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Khartoum calls on U.S. administration to reconsider travel ban on Sudanese

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U.S. President Donald Trump looks on following a swearing-in ceremony for Defence Secretary James Mattis at the Pentagon on January 27, 2017 (Reuters/Carlos Barria Photo)

March 9, 2017 (KHARTOUM) - Sudan Thursday has called on the American administration to review its decision to include its citizens in a ban on travellers from six Muslim-majority nations.

Last Monday President Donald Trump signed a revised executive order freezing new visas for Iranians, Libyans, Somalis, Sudanese, Syrians, and Yemenis citizens. the ban will begin on 16 March and will last for three months.

The revised ban however exempted Iraq from the list saying its removal was decided after an agreement with the Iraqi government on the screening procedures in place that would prevent suspected terrorists from leaving Iraq and coming to the United States.

The foreign ministry Thursday summoned the U.S. Chargé d’Affaires Steven Koutsis to protest the new ban on the Sudanese nationals.

In a statement released after the meeting, the Undersecretary Abdel-Ghani Al-Nai’m said he informed the American diplomat that the decision is "not consistent with the great and recognised Sudan’s cooperation in the fight against terrorism."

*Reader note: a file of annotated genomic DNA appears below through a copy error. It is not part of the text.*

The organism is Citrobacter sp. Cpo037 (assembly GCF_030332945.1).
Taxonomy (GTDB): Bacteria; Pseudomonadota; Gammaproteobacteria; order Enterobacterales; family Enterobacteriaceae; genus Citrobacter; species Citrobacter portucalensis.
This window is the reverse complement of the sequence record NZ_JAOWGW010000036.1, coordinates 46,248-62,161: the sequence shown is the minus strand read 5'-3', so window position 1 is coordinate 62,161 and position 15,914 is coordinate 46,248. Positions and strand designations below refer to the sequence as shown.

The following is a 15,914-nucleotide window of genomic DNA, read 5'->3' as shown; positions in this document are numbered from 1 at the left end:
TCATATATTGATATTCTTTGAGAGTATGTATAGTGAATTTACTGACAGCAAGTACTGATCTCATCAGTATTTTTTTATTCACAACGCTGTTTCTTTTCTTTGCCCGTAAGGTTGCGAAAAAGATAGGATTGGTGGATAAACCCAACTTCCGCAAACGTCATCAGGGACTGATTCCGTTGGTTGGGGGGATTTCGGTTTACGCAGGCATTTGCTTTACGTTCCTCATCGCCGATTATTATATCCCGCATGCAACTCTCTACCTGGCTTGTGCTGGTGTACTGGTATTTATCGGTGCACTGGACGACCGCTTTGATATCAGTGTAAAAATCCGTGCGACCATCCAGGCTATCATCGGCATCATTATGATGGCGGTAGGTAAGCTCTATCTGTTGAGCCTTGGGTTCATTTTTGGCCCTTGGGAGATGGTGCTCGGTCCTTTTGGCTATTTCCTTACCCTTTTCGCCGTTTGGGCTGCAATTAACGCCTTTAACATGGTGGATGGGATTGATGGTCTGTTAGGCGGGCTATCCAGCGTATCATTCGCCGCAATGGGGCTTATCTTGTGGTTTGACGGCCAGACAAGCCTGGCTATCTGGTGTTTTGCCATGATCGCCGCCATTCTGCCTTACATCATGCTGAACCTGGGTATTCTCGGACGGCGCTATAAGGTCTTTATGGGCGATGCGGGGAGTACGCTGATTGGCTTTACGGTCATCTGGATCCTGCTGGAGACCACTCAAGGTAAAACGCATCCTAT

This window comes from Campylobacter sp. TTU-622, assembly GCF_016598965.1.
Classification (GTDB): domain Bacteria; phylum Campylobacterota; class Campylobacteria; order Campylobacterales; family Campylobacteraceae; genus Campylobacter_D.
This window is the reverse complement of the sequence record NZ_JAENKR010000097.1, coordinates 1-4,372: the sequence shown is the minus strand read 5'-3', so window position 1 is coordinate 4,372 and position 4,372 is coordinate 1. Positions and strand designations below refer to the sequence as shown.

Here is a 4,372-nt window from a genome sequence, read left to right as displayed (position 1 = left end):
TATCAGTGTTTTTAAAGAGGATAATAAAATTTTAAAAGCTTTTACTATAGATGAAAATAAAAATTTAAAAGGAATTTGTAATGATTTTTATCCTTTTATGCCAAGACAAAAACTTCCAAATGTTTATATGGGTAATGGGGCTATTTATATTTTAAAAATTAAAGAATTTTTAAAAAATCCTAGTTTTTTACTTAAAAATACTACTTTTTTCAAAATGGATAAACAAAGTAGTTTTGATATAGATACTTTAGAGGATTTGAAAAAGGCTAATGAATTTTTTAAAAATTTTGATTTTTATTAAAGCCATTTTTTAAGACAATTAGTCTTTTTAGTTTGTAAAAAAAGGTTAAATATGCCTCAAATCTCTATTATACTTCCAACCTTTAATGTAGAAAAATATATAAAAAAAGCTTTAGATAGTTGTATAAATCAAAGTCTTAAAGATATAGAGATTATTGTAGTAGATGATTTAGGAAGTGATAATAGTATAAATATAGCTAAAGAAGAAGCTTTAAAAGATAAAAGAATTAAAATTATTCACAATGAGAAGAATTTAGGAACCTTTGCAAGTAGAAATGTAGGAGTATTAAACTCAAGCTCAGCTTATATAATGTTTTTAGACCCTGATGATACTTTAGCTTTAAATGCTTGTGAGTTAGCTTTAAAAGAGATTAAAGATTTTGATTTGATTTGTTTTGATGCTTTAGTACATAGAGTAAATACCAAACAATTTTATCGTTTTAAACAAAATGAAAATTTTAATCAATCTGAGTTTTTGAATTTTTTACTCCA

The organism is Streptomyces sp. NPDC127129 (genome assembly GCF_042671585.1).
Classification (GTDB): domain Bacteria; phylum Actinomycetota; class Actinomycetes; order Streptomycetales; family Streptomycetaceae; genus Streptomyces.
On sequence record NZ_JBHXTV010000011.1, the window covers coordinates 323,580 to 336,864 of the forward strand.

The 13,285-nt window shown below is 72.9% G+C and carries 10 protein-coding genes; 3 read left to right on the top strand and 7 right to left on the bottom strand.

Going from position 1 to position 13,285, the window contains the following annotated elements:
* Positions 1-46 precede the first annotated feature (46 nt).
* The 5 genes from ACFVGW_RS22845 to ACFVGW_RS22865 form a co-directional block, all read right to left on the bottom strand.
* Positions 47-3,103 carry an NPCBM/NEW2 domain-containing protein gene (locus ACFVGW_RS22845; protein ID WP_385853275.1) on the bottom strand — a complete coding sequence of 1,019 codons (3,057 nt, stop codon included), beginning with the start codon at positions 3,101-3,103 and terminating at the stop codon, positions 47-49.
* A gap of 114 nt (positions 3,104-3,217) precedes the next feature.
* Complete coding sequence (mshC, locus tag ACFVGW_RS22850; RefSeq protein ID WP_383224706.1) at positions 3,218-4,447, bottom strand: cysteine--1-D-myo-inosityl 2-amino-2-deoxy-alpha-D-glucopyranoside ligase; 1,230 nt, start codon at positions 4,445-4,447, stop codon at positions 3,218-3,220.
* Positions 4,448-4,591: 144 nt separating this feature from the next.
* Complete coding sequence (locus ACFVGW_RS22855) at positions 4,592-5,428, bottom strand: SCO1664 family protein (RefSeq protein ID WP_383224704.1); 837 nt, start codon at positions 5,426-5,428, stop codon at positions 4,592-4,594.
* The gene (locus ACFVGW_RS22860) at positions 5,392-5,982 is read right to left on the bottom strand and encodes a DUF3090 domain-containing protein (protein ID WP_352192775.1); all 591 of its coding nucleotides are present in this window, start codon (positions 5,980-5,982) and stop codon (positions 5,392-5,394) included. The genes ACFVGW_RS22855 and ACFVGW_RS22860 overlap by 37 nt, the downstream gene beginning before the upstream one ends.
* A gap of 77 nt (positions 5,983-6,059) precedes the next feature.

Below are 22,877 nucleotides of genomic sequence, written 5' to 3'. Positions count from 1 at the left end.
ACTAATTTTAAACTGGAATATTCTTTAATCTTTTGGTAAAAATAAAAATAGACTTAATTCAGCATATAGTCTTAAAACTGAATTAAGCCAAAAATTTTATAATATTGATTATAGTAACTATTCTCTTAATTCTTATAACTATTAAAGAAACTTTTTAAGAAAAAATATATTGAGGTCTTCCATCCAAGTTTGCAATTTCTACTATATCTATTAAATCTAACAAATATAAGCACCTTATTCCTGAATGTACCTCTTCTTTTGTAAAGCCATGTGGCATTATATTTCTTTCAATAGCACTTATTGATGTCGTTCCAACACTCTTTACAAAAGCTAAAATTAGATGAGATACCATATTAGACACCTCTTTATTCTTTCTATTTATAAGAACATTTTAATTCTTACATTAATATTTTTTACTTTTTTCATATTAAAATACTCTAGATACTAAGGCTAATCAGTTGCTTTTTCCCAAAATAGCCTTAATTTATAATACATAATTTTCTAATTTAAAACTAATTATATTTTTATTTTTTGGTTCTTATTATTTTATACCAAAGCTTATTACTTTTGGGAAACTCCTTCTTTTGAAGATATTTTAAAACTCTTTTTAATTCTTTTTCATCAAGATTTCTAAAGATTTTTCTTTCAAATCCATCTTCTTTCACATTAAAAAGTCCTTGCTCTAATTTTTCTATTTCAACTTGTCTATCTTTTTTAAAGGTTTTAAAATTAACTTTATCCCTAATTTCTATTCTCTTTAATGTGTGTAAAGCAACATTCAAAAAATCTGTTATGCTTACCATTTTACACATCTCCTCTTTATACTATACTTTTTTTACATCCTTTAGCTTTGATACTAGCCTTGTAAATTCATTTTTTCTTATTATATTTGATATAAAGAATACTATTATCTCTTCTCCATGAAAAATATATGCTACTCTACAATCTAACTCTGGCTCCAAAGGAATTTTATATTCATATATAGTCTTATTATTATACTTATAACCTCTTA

"Sudan will be waiting to see its name removed from the list of state sponsors of terrorism and calls for a partnership with the United States for peace, security and development based on the potential of the two countries to serve the common interests of the two peoples," Al-Nai’m stressed.

In a paragraph dedicated to the Sudan, the Executive Order minimised Khartoum’s cooperation on the fight against terrorism with the United States, saying it provides "some cooperation" with the United States’ counterterrorism efforts.

It went further to stress that "elements of core al-Qa’ida and ISIS-linked terrorist groups remain active in the country."

Last September, U.S. State Department praised Sudanese government efforts in the fight against terrorism and its cooperation with the U.S. intelligence agencies. However, it linked the normalisation of bilateral relations and Sudan removal from the terror list to the improvement in Darfur conditions.

(ST)

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